How to Fill Out a Provisional Patent Application

By David Carnes

Filing a provisional patent application allows you to establish temporary patent protection without starting the patent term running. This means that once your invention is granted a patent, you may file a lawsuit against anyone who infringed your patent rights after the date you filed your provisional application. A provisional application is considered automatically abandoned after 12 months: Within that time you must file a non-provisional application with the U.S. Patent and Trademark Office (USPTO) to keep your application alive.

Filing a provisional patent application allows you to establish temporary patent protection without starting the patent term running. This means that once your invention is granted a patent, you may file a lawsuit against anyone who infringed your patent rights after the date you filed your provisional application. A provisional application is considered automatically abandoned after 12 months: Within that time you must file a non-provisional application with the U.S. Patent and Trademark Office (USPTO) to keep your application alive.

Step 1

Complete the preliminary paperwork -- the cover sheet, fee transmittal form and application data sheet. You can find these forms on the USPTO website by clicking the "Patents" tab on the USPTO home page and selecting "Patent Forms" from the drop-down menu. You must supply basic information about yourself, list the type of patent you are applying for, specify your method of fee payment, and state the title of your invention.

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Step 2

Create a written description of your invention that includes text, drawings and graphic materials, as necessary. Your description must be comprehensive and precise enough to allow a skilled technician in the field to which your invention is related to make and use the invention himself.

Step 3

Convert all your documents to PDF files for online filing. This is not necessary if you file by postal mail.

Step 4

Calculate your filing fee by referring to the fee transmittal form. The filing fee varies according to several factors. At the time of publication, the fee is $190 for a utility patent application, if the applicant qualifies as a "small entity." An individual qualifies as a small entity if he has not licensed or sold rights to the invention. A company qualifies by the same standard if it employs no more than 500 people. A nonprofit organization may qualify if it meets state or national legal standards for nonprofit status and has not licensed or sold any patent rights. You may pay the fee online by credit or debit card. The fee for a postal mail application may be paid with a certified check or money order made out to the USPTO.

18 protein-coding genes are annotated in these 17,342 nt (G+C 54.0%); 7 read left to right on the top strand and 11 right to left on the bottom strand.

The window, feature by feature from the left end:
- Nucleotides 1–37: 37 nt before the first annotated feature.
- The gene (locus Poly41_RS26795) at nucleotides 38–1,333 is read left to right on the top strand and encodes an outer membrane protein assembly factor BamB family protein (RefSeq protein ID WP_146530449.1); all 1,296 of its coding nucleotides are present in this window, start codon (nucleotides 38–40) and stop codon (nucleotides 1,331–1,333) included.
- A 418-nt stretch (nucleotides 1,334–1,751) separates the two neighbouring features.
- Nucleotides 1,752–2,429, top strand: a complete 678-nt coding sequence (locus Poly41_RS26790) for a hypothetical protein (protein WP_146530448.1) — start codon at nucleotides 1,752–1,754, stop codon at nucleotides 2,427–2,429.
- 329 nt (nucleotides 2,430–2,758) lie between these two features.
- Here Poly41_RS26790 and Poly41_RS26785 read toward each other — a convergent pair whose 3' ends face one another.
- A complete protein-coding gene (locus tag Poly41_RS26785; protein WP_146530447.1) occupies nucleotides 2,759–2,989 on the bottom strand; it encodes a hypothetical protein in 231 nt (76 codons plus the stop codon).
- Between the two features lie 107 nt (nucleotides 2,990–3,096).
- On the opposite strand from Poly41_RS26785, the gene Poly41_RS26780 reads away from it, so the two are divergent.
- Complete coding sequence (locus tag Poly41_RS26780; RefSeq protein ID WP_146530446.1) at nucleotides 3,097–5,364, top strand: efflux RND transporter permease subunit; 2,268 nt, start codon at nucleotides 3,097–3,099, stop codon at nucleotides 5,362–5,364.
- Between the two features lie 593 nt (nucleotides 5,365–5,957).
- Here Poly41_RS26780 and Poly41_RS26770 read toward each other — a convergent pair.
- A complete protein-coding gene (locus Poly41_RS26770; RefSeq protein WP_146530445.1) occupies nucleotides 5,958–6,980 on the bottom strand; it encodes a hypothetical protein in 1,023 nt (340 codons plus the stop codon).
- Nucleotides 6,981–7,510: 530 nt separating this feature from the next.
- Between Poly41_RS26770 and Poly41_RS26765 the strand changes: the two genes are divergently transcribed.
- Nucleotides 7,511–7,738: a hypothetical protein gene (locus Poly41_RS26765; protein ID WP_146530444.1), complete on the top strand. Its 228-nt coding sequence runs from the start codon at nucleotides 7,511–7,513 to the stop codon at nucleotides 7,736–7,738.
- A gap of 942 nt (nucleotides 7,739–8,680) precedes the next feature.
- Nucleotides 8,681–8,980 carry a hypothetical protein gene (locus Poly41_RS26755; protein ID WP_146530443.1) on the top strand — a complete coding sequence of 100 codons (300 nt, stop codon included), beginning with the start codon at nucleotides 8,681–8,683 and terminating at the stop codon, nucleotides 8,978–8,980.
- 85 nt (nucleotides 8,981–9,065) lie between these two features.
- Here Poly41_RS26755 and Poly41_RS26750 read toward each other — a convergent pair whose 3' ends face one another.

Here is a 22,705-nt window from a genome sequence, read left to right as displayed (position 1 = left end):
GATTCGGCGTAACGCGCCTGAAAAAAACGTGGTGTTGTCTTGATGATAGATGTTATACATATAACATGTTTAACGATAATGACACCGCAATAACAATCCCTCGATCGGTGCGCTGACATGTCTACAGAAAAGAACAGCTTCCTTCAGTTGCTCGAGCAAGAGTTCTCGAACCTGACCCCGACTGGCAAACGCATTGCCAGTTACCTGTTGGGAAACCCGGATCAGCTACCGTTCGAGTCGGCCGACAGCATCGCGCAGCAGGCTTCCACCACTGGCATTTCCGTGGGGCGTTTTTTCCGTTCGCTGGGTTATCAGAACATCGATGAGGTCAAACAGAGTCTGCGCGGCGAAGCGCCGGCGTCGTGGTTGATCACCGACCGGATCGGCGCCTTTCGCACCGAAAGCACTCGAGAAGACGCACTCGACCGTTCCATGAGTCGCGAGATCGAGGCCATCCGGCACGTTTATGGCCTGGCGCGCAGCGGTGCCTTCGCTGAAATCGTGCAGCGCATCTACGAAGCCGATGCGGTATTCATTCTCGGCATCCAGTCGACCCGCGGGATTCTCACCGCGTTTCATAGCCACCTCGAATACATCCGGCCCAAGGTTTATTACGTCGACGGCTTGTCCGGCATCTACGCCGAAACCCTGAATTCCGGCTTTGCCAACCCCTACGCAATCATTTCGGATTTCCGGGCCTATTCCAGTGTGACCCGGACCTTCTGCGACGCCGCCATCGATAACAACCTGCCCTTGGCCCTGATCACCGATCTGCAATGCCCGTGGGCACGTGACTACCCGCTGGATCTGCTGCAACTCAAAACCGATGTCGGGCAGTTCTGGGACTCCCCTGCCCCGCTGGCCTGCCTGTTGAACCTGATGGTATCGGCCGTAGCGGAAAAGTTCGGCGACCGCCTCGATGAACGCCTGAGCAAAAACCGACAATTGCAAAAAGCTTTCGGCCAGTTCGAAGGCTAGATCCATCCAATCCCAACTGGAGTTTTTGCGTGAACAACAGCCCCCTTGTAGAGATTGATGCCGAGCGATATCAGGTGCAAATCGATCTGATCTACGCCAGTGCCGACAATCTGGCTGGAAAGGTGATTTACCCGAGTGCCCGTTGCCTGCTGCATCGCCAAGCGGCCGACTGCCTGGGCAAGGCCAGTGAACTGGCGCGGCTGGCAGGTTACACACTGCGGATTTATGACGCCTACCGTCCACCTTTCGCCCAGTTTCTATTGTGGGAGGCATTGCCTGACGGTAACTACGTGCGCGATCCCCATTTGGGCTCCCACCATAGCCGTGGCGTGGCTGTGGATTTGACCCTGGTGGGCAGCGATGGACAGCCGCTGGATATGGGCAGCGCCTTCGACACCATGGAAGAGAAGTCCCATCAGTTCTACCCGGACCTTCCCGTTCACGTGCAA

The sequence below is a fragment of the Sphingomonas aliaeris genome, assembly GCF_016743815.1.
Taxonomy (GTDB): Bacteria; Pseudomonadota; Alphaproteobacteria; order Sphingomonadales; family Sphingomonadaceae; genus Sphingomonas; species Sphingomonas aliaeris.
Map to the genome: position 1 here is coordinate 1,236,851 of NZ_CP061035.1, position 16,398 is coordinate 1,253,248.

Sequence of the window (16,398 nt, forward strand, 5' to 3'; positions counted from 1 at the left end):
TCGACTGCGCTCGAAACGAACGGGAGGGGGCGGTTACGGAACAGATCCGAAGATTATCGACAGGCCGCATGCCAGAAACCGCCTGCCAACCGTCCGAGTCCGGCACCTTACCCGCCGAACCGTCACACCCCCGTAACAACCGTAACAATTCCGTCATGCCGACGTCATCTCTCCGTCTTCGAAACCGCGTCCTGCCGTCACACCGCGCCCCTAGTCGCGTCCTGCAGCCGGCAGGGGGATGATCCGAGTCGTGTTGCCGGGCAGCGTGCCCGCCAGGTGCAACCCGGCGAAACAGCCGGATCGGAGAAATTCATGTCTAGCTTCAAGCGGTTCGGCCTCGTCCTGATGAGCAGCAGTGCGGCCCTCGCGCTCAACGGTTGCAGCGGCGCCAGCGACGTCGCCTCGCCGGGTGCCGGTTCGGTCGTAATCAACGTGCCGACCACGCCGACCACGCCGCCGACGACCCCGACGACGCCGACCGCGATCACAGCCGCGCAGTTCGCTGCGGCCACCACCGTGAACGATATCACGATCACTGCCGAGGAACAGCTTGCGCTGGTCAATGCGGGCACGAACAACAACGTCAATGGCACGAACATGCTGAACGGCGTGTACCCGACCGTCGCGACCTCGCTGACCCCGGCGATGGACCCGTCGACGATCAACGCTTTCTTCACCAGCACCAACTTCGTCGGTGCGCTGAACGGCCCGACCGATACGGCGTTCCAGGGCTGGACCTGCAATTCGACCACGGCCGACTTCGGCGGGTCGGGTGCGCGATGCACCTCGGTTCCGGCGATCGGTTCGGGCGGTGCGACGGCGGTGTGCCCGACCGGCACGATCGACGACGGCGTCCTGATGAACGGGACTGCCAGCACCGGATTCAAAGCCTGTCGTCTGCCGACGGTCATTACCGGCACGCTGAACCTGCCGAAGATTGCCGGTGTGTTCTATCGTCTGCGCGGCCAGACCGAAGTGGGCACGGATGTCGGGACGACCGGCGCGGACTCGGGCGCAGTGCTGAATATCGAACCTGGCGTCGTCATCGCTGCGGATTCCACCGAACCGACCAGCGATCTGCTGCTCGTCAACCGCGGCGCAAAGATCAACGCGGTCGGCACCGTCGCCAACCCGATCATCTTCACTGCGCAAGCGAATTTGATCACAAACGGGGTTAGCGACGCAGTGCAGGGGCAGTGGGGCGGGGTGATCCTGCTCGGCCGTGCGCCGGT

Step 5

Submit the foregoing documentation, together with the filing fee, online by clicking the "Patents" tab on the homepage of USPTO's website and following the on-screen prompts. If you are filing a postal mail application, mail the application package to the Commissioner for Patents, P.O. Box 1450, Alexandria, VA 22313-1450. The USPTO will assign you a filing date and application tracking number.

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How to Write a Provisional Patent Application

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The US Patent and Trademark Office, or USPTO, has offered inventors the option of filing provisional patent applications since 1995. The purpose of the provisional application is to give inventors a low-cost way to complete an initial filing while determining if it is worthwhile to go through the nonprovisional patent application process. Inventors who file provisional patent applications are permitted to use the term “patent pending” for their inventions. A provisional patent application can be mailed to the USPTO, or submitted online using a secure system known as the EFS-Web.

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